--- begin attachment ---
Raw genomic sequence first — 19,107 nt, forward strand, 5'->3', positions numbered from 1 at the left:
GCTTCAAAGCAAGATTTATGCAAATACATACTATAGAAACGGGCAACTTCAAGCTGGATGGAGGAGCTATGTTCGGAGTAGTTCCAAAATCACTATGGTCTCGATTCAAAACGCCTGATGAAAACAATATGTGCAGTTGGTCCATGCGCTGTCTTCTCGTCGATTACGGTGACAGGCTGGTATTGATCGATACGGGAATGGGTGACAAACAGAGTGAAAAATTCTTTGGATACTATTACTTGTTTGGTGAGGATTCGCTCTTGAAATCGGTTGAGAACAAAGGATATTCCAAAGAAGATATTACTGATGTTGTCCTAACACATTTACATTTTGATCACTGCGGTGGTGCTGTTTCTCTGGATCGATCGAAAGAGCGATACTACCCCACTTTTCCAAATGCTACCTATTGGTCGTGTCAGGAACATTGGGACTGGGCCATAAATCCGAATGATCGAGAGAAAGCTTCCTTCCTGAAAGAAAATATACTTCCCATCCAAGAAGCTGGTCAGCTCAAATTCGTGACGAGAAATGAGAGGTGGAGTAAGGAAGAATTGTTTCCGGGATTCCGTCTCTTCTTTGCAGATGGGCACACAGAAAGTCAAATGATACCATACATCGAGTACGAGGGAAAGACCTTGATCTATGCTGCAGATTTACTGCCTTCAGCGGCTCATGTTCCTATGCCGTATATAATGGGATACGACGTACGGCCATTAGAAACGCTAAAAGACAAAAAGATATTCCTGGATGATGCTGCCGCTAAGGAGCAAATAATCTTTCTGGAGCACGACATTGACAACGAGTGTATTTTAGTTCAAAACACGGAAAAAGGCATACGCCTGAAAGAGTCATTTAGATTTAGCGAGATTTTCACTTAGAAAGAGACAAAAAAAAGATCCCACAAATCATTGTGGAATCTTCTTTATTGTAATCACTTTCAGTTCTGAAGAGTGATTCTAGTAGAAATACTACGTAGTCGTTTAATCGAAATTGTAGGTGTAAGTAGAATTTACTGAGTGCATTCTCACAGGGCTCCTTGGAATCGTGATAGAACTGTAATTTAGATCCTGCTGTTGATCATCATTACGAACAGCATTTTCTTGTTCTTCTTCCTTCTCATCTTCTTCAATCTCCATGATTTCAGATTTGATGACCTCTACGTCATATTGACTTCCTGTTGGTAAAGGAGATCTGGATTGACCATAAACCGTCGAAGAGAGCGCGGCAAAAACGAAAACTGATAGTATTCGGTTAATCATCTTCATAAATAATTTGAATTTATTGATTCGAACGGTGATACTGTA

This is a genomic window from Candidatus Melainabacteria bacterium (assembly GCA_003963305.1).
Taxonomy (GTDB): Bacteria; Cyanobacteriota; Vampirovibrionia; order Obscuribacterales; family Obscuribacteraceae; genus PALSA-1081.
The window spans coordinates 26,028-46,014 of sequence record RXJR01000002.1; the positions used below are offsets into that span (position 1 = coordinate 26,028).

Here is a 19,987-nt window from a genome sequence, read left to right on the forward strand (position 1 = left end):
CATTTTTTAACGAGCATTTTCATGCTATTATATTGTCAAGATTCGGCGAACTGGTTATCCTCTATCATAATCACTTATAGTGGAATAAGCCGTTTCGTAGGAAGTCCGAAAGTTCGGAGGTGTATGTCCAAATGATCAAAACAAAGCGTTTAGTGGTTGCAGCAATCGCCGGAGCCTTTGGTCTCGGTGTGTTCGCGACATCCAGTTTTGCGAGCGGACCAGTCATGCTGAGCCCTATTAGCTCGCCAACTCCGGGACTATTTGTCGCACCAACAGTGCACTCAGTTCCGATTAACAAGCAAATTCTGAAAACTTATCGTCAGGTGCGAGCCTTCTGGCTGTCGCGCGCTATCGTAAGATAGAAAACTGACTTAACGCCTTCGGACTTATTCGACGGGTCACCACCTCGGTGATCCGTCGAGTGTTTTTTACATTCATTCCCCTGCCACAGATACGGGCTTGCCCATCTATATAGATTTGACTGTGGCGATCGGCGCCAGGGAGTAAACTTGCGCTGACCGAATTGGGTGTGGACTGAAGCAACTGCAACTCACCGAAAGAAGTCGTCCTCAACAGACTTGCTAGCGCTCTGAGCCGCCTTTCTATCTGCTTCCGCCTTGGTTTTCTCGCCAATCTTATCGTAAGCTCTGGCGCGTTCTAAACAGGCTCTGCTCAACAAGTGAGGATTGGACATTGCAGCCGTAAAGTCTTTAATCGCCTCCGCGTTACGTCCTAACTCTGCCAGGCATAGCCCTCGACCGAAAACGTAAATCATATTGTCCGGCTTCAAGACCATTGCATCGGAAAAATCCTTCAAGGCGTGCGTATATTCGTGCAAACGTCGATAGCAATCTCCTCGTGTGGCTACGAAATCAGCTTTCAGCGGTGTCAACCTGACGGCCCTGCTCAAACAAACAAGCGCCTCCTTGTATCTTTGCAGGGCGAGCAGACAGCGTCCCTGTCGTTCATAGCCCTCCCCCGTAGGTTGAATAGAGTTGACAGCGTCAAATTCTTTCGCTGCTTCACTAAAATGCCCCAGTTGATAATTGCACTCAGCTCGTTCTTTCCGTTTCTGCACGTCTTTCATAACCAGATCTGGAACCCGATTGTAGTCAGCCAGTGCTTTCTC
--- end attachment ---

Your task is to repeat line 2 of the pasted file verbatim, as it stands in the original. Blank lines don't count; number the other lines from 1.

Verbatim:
GCTTCAAAGCAAGATTTATGCAAATACATACTATAGAAACGGGCAACTTCAAGCTGGATGGAGGAGCTATGTTCGGAGTAGTTCCAAAATCACTATGGTCTCGATTCAAAACGCCTGATGAAAACAATATGTGCAGTTGGTCCATGCGCTGTCTTCTCGTCGATTACGGTGACAGGCTGGTATTGATCGATACGGGAATGGGTGACAAACAGAGTGAAAAATTCTTTGGATACTATTACTTGTTTGGTGAGGATTCGCTCTTGAAATCGGTTGAGAACAAAGGATATTCCAAAGAAGATATTACTGATGTTGTCCTAACACATTTACATTTTGATCACTGCGGTGGTGCTGTTTCTCTGGATCGATCGAAAGAGCGATACTACCCCACTTTTCCAAATGCTACCTATTGGTCGTGTCAGGAACATTGGGACTGGGCCATAAATCCGAATGATCGAGAGAAAGCTTCCTTCCTGAAAGAAAATATACTTCCCATCCAAGAAGCTGGTCAGCTCAAATTCGTGACGAGAAATGAGAGGTGGAGTAAGGAAGAATTGTTTCCGGGATTCCGTCTCTTCTTTGCAGATGGGCACACAGAAAGTCAAATGATACCATACATCGAGTACGAGGGAAAGACCTTGATCTATGCTGCAGATTTACTGCCTTCAGCGGCTCATGTTCCTATGCCGTATATAATGGGATACGACGTACGGCCATTAGAAACGCTAAAAGACAAAAAGATATTCCTGGATGATGCTGCCGCTAAGGAGCAAATAATCTTTCTGGAGCACGACATTGACAACGAGTGTATTTTAGTTCAAAACACGGAAAAAGGCATACGCCTGAAAGAGTCATTTAGATTTAGCGAGATTTTCACTTAGAAAGAGACAAAAAAAAGATCCCACAAATCATTGTGGAATCTTCTTTATTGTAATCACTTTCAGTTCTGAAGAGTGATTCTAGTAGAAATACTACGTAGTCGTTTAATCGAAATTGTAGGTGTAAGTAGAATTTACTGAGTGCATTCTCACAGGGCTCCTTGGAATCGTGATAGAACTGTAATTTAGATCCTGCTGTTGATCATCATTACGAACAGCATTTTCTTGTTCTTCTTCCTTCTCATCTTCTTCAATCTCCATGATTTCAGATTTGATGACCTCTACGTCATATTGACTTCCTGTTGGTAAAGGAGATCTGGATTGACCATAAACCGTCGAAGAGAGCGCGGCAAAAACGAAAACTGATAGTATTCGGTTAATCATCTTCATAAATAATTTGAATTTATTGATTCGAACGGTGATACTGTA